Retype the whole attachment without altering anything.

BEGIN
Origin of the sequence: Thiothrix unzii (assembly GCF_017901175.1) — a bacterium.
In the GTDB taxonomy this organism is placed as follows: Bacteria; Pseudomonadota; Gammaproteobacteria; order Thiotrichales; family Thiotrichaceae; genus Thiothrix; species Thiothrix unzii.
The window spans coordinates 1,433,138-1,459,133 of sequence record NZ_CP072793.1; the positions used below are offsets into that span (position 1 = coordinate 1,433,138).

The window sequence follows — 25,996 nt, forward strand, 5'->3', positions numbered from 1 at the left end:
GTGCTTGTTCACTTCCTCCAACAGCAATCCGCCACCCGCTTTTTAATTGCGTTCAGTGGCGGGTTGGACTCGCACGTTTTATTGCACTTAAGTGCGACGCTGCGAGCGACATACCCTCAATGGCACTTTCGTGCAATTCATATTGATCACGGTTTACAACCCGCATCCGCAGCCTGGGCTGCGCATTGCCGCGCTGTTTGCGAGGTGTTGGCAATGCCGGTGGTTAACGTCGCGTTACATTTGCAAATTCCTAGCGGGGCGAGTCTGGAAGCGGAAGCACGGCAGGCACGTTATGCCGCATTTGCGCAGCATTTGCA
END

Origin of the sequence: Thiothrix unzii (assembly GCF_017901175.1) — a bacterium.
In the GTDB taxonomy this organism is placed as follows: Bacteria; Pseudomonadota; Gammaproteobacteria; order Thiotrichales; family Thiotrichaceae; genus Thiothrix; species Thiothrix unzii.
The window spans coordinates 1,433,138-1,459,133 of sequence record NZ_CP072793.1; the positions used below are offsets into that span (position 1 = coordinate 1,433,138).

The window sequence follows — 25,996 nt, forward strand, 5'->3', positions numbered from 1 at the left end:
GTGCTTGTTCACTTCCTCCAACAGCAATCCGCCACCCGCTTTTTAATTGCGTTCAGTGGCGGGTTGGACTCGCACGTTTTATTGCACTTAAGTGCGACGCTGCGAGCGACATACCCTCAATGGCACTTTCGTGCAATTCATATTGATCACGGTTTACAACCCGCATCCGCAGCCTGGGCTGCGCATTGCCGCGCTGTTTGCGAGGTGTTGGCAATGCCGGTGGTTAACGTCGCGTTACATTTGCAAATTCCTAGCGGGGCGAGTCTGGAAGCGGAAGCACGGCAGGCACGTTATGCCGCATTTGCGCAGCATTTGCA